Resonances: Marcel Duchamp and the Comte de Lautréamont

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Cushing, Douglas Clifton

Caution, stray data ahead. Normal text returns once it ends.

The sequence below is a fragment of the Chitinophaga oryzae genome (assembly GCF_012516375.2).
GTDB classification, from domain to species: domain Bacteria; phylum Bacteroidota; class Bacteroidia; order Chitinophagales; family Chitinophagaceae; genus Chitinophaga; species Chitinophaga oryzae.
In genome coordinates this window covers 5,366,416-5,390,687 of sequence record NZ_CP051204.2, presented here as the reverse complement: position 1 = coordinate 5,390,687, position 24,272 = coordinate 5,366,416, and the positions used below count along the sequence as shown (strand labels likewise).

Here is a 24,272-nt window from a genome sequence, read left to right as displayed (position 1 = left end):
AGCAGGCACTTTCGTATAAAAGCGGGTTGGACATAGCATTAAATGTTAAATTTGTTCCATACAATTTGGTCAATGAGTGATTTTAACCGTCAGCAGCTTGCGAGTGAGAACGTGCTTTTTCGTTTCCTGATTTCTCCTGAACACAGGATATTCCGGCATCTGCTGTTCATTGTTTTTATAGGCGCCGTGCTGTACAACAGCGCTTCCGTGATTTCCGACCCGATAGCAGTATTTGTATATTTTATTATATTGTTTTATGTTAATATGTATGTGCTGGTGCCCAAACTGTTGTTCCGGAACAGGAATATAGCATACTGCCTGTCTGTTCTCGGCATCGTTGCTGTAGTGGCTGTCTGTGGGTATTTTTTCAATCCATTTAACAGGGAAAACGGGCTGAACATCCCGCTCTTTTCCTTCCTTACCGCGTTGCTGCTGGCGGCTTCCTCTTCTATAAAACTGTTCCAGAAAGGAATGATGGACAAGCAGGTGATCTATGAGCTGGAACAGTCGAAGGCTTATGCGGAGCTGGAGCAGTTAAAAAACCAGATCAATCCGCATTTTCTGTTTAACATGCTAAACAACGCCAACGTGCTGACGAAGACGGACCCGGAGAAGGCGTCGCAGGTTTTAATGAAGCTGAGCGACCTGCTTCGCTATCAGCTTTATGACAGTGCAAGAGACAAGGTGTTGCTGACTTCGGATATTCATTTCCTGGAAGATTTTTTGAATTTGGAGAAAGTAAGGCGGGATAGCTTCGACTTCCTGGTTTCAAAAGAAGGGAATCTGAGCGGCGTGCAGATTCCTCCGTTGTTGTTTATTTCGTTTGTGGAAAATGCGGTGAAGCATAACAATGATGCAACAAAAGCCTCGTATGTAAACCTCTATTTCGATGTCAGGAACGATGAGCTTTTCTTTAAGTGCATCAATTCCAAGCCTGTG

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This thesis explores the relationship between Marcel Duchamp’s oeuvre and the texts of the Comte de Lautréamont, arguing that the author’s works comprise an overlooked and undervalued source of interest and ideas for the artist. Scholars have done an extraordinary job of documenting and analyzing a number of Duchamp’s literary sources and inspirations. Their work has elucidated the roles of Raymond Roussel, Alfred Jarry, Stéphane Mallarmé, Jules Laforgue, and Jean-Pierre Brisset, among others, for Duchamp. The work of Lautréamont, however, has received proportionally little attention, despite several indications of its importance for the artist. Among the few who have proposed such a connection, none have yet offered a broadly documented or sustained argument. Other historians, generally working under the premise that Lautréamont only came to Duchamp’s attention by way of the Surrealists, have explicitly rejected the possibility that the Uruguayan-French poet had any meaningful position in Duchamp’s library prior to the Surrealist championing of the author. This thesis proposes otherwise, making the case that Lautréamont was more fundamentally important to Duchamp than yet realized. Historical documents as well as statements by the artist himself and those closest to him suggest a stronger engagement by Duchamp with the works of Lautréamont than has been previously proposed. This relationship seems to have begun by as early as 1912, well in advance of the Surrealists’ discovery of the author, and it lasted throughout Duchamp’s life. Furthermore, an examination of Duchamp’s body of work demonstrates a number of strategic and thematic resonances between artist and author that reinforce what the archival evidence suggests. These resonances should be understood as open readings, rather than exclusive readings. They are proposed as additions to the existing constellation of understanding of Duchamp’s oeuvre, rather than as foreclosures upon other ways of reading Duchamp’s body of work.




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